Houser said he believes Grand Theft Auto 5 has grown since previous iterations of the series, from just shooting up things to a satirical adventure holding a mirror to society.
And with a bigger goal in mind than just making a mindless shoot-em-up game, Houser said Rockstar is growing with its audience.
“The games are hopefully getting good enough as pure adventures, and they’re interesting enough to play, that it’s not just about shooting anymore,” Houser said.
Among the examples of how Rockstar has catered to its ever-diverse audience, Houser cited the creation of LA Noire.
“The audience has been gradually expanding,” Houser said. “One of the things we wanted to try and do — and we did to some extent –– is reach out to some older audience with LA Noire and go, ‘Hey, this game is a little bit slower. It’s definitely historically interesting. It’s more like interactive TV shows. It’s not twitch-based like some of those games. You might have a go with it and see what you think.’”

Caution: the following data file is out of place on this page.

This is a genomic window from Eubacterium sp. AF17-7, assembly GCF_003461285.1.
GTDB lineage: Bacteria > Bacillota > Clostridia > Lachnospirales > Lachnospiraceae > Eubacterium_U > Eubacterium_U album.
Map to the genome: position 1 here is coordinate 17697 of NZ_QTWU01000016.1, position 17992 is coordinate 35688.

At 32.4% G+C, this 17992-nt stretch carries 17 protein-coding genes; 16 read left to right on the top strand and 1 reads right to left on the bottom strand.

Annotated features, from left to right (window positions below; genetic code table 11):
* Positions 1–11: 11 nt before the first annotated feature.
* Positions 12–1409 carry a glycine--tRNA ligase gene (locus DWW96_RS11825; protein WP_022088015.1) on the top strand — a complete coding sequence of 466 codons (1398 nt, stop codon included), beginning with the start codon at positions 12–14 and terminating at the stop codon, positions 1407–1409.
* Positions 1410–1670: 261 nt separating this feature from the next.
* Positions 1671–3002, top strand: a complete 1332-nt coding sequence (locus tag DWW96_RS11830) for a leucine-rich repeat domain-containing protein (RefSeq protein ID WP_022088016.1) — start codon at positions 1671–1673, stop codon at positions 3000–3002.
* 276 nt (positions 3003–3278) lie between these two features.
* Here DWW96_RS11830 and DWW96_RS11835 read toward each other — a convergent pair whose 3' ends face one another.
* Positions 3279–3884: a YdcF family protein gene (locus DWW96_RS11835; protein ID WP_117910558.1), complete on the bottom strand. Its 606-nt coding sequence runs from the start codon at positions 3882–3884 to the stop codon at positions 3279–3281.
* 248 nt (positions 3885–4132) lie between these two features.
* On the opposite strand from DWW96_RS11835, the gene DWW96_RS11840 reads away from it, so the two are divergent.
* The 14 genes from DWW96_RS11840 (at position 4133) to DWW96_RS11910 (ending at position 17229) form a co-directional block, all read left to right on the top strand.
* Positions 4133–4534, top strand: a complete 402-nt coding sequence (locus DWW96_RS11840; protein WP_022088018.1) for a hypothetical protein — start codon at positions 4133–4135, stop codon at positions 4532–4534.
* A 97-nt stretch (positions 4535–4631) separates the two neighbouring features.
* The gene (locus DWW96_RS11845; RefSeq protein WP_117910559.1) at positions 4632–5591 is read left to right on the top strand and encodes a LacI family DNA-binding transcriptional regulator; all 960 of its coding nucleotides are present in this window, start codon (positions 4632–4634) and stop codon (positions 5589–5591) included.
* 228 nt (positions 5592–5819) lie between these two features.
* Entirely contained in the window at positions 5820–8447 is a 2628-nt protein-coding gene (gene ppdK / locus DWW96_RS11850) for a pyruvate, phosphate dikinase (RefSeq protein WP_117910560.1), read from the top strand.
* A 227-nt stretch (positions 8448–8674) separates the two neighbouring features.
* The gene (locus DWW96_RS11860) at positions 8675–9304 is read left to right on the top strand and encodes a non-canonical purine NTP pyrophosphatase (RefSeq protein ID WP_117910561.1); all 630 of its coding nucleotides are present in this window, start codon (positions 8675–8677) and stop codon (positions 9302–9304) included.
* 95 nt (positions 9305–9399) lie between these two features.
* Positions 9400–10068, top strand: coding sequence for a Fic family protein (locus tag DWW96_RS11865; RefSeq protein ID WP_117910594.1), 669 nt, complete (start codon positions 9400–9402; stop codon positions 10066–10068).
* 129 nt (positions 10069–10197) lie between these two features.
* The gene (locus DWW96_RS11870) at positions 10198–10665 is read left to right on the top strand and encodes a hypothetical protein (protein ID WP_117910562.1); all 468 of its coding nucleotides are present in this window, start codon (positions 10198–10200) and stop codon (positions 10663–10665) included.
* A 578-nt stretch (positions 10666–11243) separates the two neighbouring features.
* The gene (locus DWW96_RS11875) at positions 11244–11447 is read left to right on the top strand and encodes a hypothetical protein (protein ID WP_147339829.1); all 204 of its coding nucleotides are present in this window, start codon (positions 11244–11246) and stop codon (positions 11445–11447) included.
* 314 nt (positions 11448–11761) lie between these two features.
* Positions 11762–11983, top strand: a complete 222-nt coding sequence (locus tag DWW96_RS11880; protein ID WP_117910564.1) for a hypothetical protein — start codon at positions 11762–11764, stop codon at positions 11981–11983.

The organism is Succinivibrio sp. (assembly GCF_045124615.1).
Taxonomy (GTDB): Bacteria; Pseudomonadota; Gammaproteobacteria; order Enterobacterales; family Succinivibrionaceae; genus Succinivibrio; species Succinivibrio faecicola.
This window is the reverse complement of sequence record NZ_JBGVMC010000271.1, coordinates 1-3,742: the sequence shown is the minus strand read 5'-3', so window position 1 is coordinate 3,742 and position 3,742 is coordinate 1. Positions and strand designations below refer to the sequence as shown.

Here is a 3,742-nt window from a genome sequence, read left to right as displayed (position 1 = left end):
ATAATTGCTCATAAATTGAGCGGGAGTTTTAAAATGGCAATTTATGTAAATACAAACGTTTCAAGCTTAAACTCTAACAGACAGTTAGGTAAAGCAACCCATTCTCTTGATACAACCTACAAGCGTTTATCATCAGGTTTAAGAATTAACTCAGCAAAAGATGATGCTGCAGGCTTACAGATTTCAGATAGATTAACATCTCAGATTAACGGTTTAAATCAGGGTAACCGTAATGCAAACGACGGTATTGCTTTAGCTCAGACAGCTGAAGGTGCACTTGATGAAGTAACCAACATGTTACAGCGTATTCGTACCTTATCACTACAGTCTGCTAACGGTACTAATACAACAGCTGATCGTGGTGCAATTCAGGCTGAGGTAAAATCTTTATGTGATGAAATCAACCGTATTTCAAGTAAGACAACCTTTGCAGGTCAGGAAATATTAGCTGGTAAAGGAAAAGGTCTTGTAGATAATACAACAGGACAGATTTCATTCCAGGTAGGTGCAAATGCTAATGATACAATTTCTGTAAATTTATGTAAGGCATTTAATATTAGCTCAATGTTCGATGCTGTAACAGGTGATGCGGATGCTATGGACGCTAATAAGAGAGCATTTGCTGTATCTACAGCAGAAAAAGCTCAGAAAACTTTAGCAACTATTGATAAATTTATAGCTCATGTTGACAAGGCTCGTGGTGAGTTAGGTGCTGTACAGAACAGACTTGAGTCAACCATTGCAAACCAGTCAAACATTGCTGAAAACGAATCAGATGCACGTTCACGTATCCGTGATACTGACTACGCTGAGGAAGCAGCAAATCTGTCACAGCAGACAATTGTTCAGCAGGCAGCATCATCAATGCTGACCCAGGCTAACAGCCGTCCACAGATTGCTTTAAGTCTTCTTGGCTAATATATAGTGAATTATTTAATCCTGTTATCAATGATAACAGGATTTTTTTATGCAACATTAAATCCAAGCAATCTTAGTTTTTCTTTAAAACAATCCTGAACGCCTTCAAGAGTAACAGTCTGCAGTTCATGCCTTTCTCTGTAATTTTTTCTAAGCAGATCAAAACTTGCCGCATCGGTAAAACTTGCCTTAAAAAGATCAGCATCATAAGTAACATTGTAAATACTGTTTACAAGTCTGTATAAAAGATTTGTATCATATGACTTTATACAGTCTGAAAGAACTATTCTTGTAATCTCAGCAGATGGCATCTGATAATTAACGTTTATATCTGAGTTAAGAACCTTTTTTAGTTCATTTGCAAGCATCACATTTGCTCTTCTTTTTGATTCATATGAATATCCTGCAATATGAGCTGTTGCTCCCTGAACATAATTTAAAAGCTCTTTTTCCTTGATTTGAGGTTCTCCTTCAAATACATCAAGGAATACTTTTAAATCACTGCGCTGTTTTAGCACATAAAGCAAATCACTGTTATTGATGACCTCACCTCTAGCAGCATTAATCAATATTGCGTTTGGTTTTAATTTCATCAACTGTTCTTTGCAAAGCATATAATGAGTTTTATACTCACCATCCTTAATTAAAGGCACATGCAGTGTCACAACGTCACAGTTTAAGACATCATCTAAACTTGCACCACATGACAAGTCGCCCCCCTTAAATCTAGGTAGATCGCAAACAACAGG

And with better, more creative gameplay, GTA 5 can appeal to the novice gamer or the “18-year-old with very short nerve endings,” Houser said.
One surprise of the Grand Theft Auto series, House said, was the success of the first 3D versions of GTA, which by his own admission wouldn’t have tested well among focus groups.
“Focus testing in 1999/2000 would never have predicted that a 3D gangster game was going to blow up,” Houser said. “Then having done that, no amount of focus testing would say do it in the ’80s. So doing stuff that is true to yourself, as opposed to what the market thinks it wants, that’s definitely something that we’ve always done and hopefully other people have followed suit.”
GTA 5 is out right now for the PS3 and Xbox 360.